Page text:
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McLaughlin v. Batra Creative Homes, Inc.

A-0210-08T3 (N.J. Super. App. Div. 2010) (Unpublished)

CONTRACTORS; DAMAGES — Even though there are some cases where a contractor’s testimony about lost profits alone would be sufficient to establish the amount of damages, a court should not grant an award on nothing more than bald assertions.

A property owner executed a lump-sum contract for construction of a new home. The contract stated that it “takes approximately eight to ten months from the start of the foundation to completion … subject to weather conditions.” The foundation was completed in August of 2004, but the builder did not perform any work after that date. Accounts varied as to the reason for the delay, although it is clear that there were several disputes relating to change order items. The property owner terminated the contract in December, 2004 and sued the contractor. It alleged breach of contract, breach of the duty of good faith and fair dealing, and breach of the Consumer Fraud Act (by charging sums which greatly exceeded the written contract). The builder responded by seeking payment of the outstanding balances on the change orders and breach of contract damages.

The lower court ruled in favor of the builder, awarding the outstanding balance on the change orders and an amount equal to the builder’s lost profits. The Court agreed with the builder’s estimate that its lost profits should be 30 percent of the unpaid balance of the contract price. In addition, the Court considered the eight-to-ten-month completion time frame after the foundation installation to be the only time frame relevant to this dispute. Because the foundation was completed in August 2004, and the builder was discharged in December 2004, the Court perceived the property owner to have violated the contract and the builder to be in compliance. The Court concluded, with little explanation, that the property owner “inappropriately terminated the contract to the detriment of the [property owner].” The Court opined that even considerable delay by the builder would “not preclude the enforcement of a contract if there [were] no special circumstances indicating that prompt performance was essential and no express provision require[d] such performance.”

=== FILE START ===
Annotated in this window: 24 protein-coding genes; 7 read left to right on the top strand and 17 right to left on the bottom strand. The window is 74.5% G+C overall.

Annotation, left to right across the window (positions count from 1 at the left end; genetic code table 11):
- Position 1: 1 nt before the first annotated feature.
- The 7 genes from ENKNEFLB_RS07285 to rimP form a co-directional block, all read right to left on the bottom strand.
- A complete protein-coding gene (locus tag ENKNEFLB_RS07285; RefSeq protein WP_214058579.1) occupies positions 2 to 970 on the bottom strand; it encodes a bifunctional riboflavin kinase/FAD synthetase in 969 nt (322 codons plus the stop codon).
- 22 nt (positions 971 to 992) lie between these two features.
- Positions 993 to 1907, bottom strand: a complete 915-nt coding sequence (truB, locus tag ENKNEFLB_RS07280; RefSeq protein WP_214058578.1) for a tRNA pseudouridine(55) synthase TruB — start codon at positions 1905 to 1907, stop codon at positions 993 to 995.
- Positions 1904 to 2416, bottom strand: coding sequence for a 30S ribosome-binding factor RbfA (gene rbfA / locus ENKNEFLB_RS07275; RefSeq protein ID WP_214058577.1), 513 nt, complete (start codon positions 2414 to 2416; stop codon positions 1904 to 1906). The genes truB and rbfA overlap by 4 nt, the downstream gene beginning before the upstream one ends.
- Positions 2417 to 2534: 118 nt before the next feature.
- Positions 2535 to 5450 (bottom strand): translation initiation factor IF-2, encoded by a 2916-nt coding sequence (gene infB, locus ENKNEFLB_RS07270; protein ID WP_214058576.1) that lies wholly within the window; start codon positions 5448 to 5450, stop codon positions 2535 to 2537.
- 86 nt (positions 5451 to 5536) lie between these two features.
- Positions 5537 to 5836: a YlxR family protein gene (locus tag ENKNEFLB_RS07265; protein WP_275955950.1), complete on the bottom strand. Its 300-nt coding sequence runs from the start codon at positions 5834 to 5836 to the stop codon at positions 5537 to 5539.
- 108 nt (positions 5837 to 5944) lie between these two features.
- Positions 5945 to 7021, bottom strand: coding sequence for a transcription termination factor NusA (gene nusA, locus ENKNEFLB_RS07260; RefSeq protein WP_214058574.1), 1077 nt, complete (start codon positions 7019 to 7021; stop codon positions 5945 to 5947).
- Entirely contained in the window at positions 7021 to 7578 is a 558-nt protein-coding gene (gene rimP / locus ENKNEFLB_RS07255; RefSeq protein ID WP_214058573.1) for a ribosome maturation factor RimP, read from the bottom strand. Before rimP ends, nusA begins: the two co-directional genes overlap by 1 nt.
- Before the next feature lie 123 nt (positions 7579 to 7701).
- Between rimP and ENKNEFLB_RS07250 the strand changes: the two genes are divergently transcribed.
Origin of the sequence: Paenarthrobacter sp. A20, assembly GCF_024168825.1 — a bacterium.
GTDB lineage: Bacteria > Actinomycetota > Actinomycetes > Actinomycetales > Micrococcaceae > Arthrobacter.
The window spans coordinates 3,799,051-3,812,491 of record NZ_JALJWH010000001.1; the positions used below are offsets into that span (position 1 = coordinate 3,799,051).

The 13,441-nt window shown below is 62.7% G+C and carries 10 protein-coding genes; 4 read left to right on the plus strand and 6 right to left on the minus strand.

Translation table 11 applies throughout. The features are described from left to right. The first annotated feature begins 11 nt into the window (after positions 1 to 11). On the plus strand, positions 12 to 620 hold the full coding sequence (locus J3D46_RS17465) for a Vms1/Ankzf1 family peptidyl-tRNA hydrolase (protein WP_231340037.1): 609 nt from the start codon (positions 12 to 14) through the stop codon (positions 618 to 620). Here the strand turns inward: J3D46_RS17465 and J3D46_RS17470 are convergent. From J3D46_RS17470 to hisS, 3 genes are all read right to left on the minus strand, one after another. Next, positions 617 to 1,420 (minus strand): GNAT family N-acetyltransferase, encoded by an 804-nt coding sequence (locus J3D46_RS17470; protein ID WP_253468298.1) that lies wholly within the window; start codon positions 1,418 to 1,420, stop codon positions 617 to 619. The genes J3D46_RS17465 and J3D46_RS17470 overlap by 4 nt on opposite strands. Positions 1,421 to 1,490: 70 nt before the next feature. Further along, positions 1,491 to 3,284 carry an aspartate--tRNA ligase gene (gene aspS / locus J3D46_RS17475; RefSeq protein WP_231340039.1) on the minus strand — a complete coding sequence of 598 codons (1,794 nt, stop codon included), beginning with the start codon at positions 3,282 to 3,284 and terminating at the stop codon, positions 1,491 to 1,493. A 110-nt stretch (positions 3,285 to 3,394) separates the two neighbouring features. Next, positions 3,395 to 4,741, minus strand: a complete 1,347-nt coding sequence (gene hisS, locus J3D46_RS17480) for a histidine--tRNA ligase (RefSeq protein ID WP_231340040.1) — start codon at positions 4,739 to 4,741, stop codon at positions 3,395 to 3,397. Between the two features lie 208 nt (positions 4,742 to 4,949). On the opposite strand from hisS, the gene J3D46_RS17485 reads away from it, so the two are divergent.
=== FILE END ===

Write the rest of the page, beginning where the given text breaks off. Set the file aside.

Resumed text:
On appeal, the Appellate Division reversed and remanded. It ruled that the lower court made virtually no factual findings regarding key issues, and did not explain why it entirely rejected the property owners’ testimony, or why it found the builder’s testimony credible and reasonable. It also held that the lower court did not explain its “out-of-hand” dismissal of the property owners’ claim that the builder breached the duty of good faith and fair dealing, and violated the Consumer Fraud Act. Moreover, it noted that while in some instances a contractor’s testimony about lost profits alone would be sufficient to establish the amount of damages, here, the lower court’s award was made on “nothing more than [the builder’s] bald assertions.” It ruled that the builder must present some facts which support its claim of loss. It concluded that without resolution of the crucial issues of the parties’ credibility, and the many important facts and circumstances upon which the parties’ disagreed, it could not decide whether the lower court’s conclusions of law were warranted. Finally, the Court declared that even where a contract on its face is free from ambiguity, evidence of external circumstances is always admissible. Although evidence of external circumstances was admitted, the admission was fruitless, as the lower court ignored the information. Accordingly, it decided that credibility determinations should be made by the trier of fact and ordered a new trial.

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